The Dow's 5 Most Hated Stocks

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The first quarter has officially come to a close, and what a quarter it was! The Dow Jones Industrial Average (DJINDICES: ^DJI  ) on multiple occasions eclipsed its previous all-time high as investors bid up America's industrial, technological, and medical juggernauts in hopes of a continued resurgence in the American economy.

Data in recent months would suggest that many aspects of the economy are improving, but not everyone agrees. Skeptics of some of the largest companies in America abound, as is evidenced by these five most hated Dow components:


Short Interest as a % of Shares Outstanding

Alcoa (NYSE: AA  )


Intel (NASDAQ: INTC  )




Johnson & Johnson (NYSE: JNJ  )


Hewlett-Packard (NYSE: HPQ  )


Source: S&P Capital IQ.

What I propose is simple: Let's have a look at why these five Dow components are the most shorted and determine whether or not the lack of faith deserved.

Why are investors shorting Alcoa?

  • Investors have dog-piled onto Alcoa because domestic aluminum prices and demand have been weak, and the potential for slowing growth in Europe and the U.S. threatens to keep Alcoa's capacity constrained for years.

Is this short interest deserved?

  • I can absolutely understand why investors won't give Alcoa any breathing room because of its production cuts, its idle capacity, and weak aluminum pricing. However, the time to bet against Alcoa has come and gone. There appears to be considerable upside potential and minimal downside potential at these levels, especially if demand from China ramps up.

Why are investors shorting Intel?

  • Microprocessing giant Intel hasn't received an inch from short-sellers after it reported a 27% drop in net income in its fourth-quarter results released in January. Obtaining nearly two-thirds of its revenue from the PC business, Intel noted that a transformational shift in PCs is forcing it to spend heavily on research and development.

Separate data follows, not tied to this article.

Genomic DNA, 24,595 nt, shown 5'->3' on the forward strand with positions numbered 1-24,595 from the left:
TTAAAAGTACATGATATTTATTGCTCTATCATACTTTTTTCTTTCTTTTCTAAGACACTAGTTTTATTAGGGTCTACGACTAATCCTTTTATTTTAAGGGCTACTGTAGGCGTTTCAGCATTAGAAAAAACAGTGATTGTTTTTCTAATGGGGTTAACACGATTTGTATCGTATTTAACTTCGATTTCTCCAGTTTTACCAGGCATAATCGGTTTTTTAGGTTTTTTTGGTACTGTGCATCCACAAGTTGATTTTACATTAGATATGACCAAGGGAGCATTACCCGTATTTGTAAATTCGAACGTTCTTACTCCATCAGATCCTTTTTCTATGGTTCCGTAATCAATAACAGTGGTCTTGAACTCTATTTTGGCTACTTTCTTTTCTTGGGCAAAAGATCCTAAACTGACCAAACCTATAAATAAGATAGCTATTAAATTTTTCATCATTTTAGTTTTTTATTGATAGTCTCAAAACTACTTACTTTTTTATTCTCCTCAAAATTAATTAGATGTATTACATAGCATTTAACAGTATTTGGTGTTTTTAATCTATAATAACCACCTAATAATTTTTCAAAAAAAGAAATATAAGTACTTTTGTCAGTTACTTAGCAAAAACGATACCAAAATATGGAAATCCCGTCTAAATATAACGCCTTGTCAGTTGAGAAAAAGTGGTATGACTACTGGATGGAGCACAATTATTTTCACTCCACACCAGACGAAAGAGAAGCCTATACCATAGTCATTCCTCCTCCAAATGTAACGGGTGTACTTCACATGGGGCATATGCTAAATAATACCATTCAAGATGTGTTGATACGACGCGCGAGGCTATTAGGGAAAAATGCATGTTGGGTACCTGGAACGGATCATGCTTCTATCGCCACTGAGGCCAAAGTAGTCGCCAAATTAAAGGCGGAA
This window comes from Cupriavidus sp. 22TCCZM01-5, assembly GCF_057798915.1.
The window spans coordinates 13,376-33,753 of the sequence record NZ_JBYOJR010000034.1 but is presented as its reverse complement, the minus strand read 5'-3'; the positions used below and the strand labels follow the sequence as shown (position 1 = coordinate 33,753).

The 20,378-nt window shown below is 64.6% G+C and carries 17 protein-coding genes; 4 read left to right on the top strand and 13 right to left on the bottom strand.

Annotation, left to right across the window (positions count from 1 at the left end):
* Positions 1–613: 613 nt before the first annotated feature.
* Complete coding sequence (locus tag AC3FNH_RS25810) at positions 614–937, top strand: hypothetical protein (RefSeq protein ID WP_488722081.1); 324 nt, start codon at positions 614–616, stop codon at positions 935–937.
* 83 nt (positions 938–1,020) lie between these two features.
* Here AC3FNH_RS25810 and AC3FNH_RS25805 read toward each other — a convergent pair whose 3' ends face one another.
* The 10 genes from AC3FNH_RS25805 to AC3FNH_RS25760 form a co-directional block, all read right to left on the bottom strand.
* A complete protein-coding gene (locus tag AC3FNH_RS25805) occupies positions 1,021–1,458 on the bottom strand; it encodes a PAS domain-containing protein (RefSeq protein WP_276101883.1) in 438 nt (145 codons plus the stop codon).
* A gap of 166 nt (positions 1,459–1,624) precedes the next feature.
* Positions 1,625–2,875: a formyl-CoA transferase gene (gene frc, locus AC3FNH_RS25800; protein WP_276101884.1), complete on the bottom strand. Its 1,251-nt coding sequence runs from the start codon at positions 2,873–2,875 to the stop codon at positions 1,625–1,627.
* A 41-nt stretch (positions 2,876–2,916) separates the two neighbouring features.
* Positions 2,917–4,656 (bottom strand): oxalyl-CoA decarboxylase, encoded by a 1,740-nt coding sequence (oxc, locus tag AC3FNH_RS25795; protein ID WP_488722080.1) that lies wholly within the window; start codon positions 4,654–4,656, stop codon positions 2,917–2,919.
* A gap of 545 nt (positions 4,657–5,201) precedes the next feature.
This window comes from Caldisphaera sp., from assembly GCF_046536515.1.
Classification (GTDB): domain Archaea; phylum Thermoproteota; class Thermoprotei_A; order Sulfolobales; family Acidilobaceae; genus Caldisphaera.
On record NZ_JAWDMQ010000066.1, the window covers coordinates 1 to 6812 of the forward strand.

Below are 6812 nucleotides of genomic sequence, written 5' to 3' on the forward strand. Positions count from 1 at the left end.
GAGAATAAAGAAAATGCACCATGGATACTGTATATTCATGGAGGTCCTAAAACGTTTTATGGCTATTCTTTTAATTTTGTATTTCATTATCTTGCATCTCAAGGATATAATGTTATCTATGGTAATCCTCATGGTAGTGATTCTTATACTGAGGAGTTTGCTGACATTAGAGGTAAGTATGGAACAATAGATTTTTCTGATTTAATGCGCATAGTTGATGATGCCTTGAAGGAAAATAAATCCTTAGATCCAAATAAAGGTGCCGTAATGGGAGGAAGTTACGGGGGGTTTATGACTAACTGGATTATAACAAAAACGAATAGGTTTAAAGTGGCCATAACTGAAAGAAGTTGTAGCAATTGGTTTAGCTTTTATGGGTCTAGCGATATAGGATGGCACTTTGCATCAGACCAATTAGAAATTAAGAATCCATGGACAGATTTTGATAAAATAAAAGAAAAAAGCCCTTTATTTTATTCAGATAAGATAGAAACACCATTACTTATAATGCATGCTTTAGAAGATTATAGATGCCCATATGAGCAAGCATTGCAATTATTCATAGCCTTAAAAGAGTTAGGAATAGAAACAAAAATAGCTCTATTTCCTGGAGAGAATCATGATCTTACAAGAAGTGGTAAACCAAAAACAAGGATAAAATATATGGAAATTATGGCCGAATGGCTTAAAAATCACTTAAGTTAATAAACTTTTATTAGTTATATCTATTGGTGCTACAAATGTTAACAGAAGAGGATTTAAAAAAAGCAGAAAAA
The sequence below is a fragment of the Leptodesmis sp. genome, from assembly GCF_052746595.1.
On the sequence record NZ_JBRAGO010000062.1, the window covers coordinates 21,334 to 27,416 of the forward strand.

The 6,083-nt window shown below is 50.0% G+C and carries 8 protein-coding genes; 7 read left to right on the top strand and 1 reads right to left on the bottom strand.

Is this short interest deserved?

  • Although I really like Intel over the long run, perhaps some short-term skepticism can be understood. Intel is going to need to boost its R&D budget in order to expand its cloud-computing presence and put itself in prime position to garner a big chunk of the cloud-computing hardware market. Combine that with weak PC sales, and Intel's profit could underwhelm for the next few quarters.

Why are investors shorting DuPont?

  • Chemical and biosciences company DuPont has come under pressure because of its cyclical ties to the global economy. Slowing growth in Europe and the U.S. has hampered its chemical business, negative currency translations have shaved off profit, and layoffs totaling 1,500 people in October have concerned the Street.

Is this short interest deserved?

  • Again, as much as I like DuPont for the long term, this is probably an instance where short-sellers have a valid point for concern. DuPont, which is intricately tied to the global economy, has seen strength in its agricultural segment, but it isn't likely to see any meaningful growth until Europe stabilizes and China gets back on track.